Post 21 -A dictionary of mental health

I saw a tweet the other day that said about a news story. “I am beyond depressed over this”

What does that mean? Beyond depressed is probably dead to be brutally honest about it. Would the writer have noted “I am beyond a heart attack over this”? I am not saying that mental health is any worse, but rather that it’s treated as equal to physical health. And anyway the two are not separate, you cannot separate the mind from the body.

So why are mental health issues commonly used to describe reactions and events.

These are the words and phrases I most dislike around mental health. This post links back a little to one of my very early posts, post 2, which talked about the power of words, both how they can hurt or help.

Depressive

A medical word to describe someone suffering a period of depression. And I really dislike it. To re-quote myself, people with depression are simply that people, who happen to have depression. Same for other mental health issues. The issue does not define us, it may be part of us and we may be managing it – but it does not own or define us.

Confess and admit

How many times do you read of someone “confessing” or “admitting” to a mental health issue? At what point did they commit a crime or do something wrong ? Being open, talking about their mental health, yes. Confession and admittance have no place in discussing mental health, all they do is support the stigma.

Actually I think they go further. Most people with mental health issues have accompanying shame and guilt, over the burden they pose to others and how they feel. These two words just justify that even more to the person.

Mental Health issues to describe things

I have already covered one of these at top. Other’s I have heard :

“I am being a bit OCD about this”. Perhaps what is meant is “I am focussing on this too much” ? Not sure, but OCD is much more than that.

“He is almost schizophrenic in his approach”. Why not say “He is changeable in his approach”?

Mental health

The term mental health itself – what does that mean to you when you hear it? It means someone has an issue with their mental health right? No – it just means the health of your mind. We all have mental health, just like we all have physical health. And just like physical health, sometimes we all have issues or problems that we need some help with.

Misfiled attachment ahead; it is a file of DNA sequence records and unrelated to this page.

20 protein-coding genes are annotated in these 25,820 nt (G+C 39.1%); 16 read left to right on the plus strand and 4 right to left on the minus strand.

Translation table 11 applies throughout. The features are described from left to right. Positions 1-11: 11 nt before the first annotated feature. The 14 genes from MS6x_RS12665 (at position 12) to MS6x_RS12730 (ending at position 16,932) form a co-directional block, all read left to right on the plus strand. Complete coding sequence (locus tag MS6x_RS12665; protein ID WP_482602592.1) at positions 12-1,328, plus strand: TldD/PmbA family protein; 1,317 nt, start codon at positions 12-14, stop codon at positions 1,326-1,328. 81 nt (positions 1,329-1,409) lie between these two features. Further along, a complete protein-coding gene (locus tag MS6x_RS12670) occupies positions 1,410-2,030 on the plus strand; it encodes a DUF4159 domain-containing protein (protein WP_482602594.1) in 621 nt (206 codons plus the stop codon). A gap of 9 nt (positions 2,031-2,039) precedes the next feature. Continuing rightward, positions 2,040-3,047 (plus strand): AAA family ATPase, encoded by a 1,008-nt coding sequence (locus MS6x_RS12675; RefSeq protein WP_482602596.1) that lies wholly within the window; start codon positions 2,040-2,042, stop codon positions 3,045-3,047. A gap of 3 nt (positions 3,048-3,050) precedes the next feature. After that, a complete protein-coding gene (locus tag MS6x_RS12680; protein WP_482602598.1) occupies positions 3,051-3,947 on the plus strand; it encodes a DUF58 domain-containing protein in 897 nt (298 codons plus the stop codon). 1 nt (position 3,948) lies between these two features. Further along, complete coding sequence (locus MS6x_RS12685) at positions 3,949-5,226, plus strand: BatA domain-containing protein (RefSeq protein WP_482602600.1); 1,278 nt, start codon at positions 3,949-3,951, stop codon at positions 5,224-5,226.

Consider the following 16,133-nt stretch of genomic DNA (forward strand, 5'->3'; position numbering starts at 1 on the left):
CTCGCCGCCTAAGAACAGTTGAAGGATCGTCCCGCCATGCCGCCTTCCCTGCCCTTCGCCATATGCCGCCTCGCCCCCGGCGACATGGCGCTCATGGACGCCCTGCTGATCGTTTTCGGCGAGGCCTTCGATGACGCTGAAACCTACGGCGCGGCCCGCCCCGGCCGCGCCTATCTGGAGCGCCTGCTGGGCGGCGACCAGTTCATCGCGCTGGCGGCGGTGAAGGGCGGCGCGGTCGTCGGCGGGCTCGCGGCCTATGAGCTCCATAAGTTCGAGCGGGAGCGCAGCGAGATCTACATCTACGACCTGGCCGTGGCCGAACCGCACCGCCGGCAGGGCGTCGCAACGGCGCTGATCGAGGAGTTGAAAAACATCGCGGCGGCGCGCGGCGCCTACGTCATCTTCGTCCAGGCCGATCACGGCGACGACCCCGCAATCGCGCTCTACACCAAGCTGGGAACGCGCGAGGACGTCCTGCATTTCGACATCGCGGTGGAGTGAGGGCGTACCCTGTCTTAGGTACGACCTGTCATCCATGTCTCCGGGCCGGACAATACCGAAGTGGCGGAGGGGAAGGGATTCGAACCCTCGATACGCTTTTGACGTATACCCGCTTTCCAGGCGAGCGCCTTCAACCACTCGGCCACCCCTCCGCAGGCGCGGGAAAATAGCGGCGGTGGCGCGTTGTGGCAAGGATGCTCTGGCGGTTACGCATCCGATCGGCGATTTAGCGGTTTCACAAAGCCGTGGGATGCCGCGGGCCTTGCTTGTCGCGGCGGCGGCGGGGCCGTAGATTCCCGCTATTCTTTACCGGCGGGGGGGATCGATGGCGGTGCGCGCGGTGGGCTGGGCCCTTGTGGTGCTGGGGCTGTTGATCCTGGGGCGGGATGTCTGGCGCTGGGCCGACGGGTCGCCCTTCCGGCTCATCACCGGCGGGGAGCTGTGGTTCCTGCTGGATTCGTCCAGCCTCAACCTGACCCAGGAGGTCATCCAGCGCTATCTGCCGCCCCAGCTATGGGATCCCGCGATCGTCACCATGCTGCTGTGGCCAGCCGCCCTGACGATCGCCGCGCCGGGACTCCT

And really we don’t have mental and physical health – we have health.

I don’t want to sound “politically correct” over this, my simple request is for consideration for the phrases and words that are used around mental health. If we are just a little more thoughtful then the stigma and discrimination, which sadly can prevent help, can start to be reduced.

One day, in the not so far off future, I would love someone to read this post and wonder why it was written, when stigma and discrimination are replaced with compassion and timely intervention.

So here is a thought around language we can all use. In a recent interview by Sheryl Sandberg, the CEO of Facebook, she bravely talked about her grief around her husband’s death. One thing really stuck with me…rather than asking “Are you okay?” or “How are you ?” she suggested adding on one word. So the question becomes “Are you okay today?” or “How are you today?” . Try it, even just asking yourself with the added today can make that question so much focused and easier to answer.

Love to hear any thoughts or comments, Chris

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4 thoughts on “Post 21 -A dictionary of mental health

    1. Hi Sue, thank you for the comment and wishes. Love the use of the today word! Tired and emotional today, but just seen the birds arriving on the feeder outside the window which always brings a smile and a feeling of simple joy. It’s the small things that count. Chris

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  1. Really meaningful article Chris. The crux of this is that people with mental health more often than not have shame, and it is this shame that leads us too (i.e. those who have suffered mental health problems) to take our turn in upholding the stigmas and falsities around mental health. I find articulating myself, in terms of my personal thoughts, a key part of the problem.
    Your blog does much to articulate the gap here both with the general consensus and also how ‘depressives’ should view ourselves and I wanted to thank you for this.

    Liked by 1 person

    1. Thank you for the thoughtful comments Vic. I agree with your view around shame, something I still struggle with, in terms of handling but actually understanding it too. It’s irrational but then depression doesn’t like rationality. Thank you for the kind comments, much appreciated.

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